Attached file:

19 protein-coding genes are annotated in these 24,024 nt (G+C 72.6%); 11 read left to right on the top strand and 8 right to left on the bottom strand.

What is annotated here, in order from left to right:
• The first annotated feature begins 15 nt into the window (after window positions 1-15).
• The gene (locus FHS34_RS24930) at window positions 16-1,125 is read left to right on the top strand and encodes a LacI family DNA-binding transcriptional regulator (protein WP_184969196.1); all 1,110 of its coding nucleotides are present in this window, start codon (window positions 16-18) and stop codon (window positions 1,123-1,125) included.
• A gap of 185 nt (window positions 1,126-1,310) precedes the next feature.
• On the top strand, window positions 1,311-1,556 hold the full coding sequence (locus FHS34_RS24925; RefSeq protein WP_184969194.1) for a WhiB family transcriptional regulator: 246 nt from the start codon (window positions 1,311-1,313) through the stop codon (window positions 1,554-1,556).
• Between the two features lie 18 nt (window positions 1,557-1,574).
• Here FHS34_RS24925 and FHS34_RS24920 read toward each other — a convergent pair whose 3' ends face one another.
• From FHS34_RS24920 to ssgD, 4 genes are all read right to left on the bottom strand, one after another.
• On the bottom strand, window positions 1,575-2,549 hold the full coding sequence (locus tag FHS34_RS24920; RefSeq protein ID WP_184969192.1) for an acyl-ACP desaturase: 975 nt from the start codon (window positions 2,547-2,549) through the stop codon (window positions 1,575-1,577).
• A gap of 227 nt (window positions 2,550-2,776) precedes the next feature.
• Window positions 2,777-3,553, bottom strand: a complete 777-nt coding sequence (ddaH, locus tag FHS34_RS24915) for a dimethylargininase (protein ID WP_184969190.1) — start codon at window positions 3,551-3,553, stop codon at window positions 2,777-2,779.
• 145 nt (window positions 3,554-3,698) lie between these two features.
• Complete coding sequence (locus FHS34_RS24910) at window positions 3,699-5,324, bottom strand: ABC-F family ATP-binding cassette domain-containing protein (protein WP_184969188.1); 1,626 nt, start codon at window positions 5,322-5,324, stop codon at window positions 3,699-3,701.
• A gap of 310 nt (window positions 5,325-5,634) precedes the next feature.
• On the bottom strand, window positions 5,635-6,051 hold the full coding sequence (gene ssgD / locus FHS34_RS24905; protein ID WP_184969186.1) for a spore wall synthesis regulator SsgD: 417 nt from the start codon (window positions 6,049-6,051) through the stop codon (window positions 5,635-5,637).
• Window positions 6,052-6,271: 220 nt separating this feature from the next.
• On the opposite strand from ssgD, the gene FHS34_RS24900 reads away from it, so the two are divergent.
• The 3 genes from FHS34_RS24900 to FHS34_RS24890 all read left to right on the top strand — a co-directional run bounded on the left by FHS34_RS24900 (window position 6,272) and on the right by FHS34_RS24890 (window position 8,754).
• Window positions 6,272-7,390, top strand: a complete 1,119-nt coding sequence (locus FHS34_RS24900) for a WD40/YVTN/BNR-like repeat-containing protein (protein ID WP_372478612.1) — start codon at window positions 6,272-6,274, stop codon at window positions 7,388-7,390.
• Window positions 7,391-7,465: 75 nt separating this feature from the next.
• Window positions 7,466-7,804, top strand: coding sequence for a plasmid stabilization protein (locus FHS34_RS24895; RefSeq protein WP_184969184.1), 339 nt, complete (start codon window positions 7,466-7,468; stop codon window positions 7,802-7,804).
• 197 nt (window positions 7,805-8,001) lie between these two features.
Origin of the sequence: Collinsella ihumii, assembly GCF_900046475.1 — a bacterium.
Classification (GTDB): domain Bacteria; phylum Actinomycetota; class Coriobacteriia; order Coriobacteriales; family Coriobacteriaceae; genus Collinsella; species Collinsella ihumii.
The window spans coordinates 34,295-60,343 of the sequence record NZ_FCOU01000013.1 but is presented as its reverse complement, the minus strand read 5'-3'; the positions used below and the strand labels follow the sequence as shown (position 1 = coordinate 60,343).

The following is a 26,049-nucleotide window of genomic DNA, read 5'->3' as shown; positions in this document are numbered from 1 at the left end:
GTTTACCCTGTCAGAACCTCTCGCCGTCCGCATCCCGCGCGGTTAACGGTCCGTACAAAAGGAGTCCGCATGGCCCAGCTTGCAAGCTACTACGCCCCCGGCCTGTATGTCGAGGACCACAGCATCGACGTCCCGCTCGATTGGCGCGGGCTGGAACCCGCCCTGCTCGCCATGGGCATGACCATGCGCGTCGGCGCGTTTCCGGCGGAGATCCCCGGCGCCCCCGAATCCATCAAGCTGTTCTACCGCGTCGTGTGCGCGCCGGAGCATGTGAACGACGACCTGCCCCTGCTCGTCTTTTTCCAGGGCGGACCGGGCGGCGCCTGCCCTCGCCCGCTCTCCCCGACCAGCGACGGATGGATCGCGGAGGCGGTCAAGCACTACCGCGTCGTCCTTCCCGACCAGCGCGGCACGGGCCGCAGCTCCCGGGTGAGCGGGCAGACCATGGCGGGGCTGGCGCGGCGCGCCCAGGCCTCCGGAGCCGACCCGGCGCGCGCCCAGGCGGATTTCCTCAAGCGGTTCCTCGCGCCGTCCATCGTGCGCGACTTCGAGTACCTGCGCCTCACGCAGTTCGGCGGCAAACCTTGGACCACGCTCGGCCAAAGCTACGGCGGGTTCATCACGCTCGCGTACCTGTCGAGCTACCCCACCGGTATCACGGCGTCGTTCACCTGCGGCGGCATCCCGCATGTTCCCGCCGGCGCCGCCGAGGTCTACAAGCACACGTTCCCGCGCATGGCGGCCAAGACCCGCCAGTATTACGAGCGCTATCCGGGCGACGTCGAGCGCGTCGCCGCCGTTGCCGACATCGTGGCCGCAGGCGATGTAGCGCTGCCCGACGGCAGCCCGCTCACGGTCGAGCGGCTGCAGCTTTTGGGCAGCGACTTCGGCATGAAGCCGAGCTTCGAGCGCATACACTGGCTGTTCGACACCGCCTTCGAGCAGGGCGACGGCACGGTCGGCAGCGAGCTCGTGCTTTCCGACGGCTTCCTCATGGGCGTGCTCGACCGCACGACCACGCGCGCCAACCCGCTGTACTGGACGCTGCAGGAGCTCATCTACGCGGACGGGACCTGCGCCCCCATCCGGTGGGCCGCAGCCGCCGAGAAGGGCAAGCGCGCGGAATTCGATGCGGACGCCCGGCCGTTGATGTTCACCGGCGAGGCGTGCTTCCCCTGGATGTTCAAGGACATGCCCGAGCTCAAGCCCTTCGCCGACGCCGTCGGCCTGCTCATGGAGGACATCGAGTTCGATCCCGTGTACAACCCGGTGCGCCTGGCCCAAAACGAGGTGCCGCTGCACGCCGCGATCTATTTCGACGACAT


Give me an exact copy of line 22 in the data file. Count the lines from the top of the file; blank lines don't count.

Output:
• Window positions 7,466-7,804, top strand: coding sequence for a plasmid stabilization protein (locus FHS34_RS24895; RefSeq protein WP_184969184.1), 339 nt, complete (start codon window positions 7,466-7,468; stop codon window positions 7,802-7,804).